ABC Family and the CW have found their niche in the vast TV landscape by courting teens and young femmes with drama series that turn on tales of first loves, broken hearts, bitchy backstabbers and fabulously dressed vixens.
The boom in young-adult-centric scripted shows on the cabler and the netlet promise to have a strong impact on the creative community in the coming years, as demand for glossy sudsers that speak to young women opens doors at high levels for female writer-producers.
Most significantly, femme scribes are getting opportunities to serve as showrunners and exec producers that would not likely be available on the Big Four and larger cable nets. That means a new generation of women are gaining vital experience that should go a long way, over time, toward swelling the ranks of femmes working at the top of TV's food chain.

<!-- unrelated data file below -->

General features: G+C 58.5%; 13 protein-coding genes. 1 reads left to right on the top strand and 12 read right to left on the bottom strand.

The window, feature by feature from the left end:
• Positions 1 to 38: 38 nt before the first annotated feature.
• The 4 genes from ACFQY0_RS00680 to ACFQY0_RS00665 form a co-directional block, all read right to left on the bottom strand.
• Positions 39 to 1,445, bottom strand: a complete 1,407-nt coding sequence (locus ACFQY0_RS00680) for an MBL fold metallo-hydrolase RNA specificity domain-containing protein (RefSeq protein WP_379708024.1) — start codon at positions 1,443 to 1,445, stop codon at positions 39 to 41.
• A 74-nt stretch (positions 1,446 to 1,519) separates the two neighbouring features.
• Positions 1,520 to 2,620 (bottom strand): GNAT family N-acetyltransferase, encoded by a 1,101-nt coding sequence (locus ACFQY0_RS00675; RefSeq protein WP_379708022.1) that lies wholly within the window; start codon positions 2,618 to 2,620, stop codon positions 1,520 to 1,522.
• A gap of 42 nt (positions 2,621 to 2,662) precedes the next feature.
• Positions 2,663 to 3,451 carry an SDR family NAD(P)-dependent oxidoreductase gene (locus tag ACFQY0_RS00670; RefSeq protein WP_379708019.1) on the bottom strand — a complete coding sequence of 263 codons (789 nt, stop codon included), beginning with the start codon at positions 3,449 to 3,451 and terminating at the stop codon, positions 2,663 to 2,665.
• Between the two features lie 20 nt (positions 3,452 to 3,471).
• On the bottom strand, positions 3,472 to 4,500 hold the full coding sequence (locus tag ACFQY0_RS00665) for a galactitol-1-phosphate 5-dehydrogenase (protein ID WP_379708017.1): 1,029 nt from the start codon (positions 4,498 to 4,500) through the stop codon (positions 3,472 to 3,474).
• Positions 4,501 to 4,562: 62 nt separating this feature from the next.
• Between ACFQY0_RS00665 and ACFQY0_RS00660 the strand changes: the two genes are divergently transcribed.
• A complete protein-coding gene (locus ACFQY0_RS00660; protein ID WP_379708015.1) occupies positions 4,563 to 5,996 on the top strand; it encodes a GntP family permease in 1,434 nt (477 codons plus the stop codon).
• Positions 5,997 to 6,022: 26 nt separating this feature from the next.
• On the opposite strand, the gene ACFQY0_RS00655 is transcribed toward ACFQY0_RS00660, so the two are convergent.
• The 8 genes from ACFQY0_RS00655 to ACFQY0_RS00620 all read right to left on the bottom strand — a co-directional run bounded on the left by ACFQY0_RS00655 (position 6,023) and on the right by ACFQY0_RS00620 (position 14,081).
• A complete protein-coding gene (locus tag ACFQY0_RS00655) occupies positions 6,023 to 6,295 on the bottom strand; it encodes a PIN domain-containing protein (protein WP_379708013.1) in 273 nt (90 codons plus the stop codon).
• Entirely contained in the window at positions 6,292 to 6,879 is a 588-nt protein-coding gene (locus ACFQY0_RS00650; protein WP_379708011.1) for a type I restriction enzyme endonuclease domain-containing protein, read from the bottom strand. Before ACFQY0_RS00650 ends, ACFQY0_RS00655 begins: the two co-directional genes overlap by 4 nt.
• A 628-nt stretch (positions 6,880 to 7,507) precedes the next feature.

Industry observers compare the current boomlet for femme scribes with the job opportunities that opened for African-American writers and producers a decade ago when the WB Network and UPN both programmed comedy blocks stocked with shows aimed largely at African-American viewers.
Julie Plec, exec producer and co-showrunner of CW's "The Vampire Diaries," seized her moment a few years ago when she was working as a producer on the ABC Family dramedy "Kyle XY." She'd had a range of experience as a producer and exec, but was not a writer per se, and not even a member of the WGA. But when the show got behind on scripts, the exec producers pressed her into service because she had been such a driving force on …